Who was Wilhelm Schickard?
Wilhelm Schickard, after whom the Department of Computer Science at the University of Tübingen is called, invented, and built, the first documented mechanical computing device in 1620.
Wilhelm Schickard was born in Herrenberg on 22 April 1592. He attended the Lateinschule in Herrenberg, the monastery school in Bebenhausen, and the Evangelische Stift in Tübingen (a seminary for training students for priesthood) – the then usual education of a theologian. In 1614, at the age of 22, he was appointed deacon in Nürtingen.
Apart from his clerical duties he studied old languages, astronomy, and mathematics. In 1617, Schickard met Johannes Kepler who taught in Linz and was 20 years his senior. They became friends; Kepler praised Schickard’s scientific and practical skills, calling him an “ambidextrous philosopher”.
In 1623, decades before Pascal and Leibniz, Schickard invented a mechanical computing device which was capable of adding and subtracting numbers. Its distinctive feature was the automatic tens-carry mechanism. Multiplying and dividing, however, required user intervention. For multiplication e.g., the user had to determine the subproducts using Neper’s rods, and enter these into the six-digit adding mechanism.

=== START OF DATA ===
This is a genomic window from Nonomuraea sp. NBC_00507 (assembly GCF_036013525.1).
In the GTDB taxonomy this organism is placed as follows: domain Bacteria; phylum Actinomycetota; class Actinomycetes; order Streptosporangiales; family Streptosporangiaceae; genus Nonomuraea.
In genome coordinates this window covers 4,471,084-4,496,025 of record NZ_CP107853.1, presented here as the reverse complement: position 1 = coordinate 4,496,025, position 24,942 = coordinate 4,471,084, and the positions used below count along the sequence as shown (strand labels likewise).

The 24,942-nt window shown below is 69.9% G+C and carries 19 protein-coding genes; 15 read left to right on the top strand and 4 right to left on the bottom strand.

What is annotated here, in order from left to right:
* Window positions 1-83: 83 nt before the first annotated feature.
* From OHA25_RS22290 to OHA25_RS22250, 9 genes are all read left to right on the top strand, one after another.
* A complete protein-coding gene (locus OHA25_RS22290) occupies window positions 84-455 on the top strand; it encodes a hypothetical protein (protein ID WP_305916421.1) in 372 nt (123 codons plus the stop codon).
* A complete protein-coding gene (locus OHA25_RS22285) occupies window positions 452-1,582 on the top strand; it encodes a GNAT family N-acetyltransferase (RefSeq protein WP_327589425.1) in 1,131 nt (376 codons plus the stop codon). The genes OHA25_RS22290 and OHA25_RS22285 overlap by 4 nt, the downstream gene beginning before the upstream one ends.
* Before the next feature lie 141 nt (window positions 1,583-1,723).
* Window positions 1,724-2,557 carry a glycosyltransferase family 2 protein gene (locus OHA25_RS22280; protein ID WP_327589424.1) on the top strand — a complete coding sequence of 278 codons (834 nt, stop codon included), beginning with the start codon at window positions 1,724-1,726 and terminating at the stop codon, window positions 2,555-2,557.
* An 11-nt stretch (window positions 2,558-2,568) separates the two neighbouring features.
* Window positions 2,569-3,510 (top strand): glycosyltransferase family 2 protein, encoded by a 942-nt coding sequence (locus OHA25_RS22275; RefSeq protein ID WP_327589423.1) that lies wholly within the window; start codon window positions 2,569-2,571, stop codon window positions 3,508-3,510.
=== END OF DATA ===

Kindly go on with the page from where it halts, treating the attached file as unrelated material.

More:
The only model ever completed was lost in the upheaval of the Thirty Year War. A second version for calculating the complex movements of the planets, which Schickard commissioned for his friend Johannes Kepler, was destroyed in a fire. Based on drawings and descriptions left by Schickard and Kepler, the Tübingen Professor B. V. Freytag Löringhoff reconstructed Schickard’s “calculator clock” between 1957 and 1960, proving that it actually worked.
During the Thirty Year War, the imperial troops brought the pest to Tübingen and Herrenberg. The plague took first Wilhelm Schickard’s wife and three of his daughters, and on 24 October 1635, Schickard himself, at only 43, and his nine-year-old son.
For a demonstration of Schickard’s computing device click here.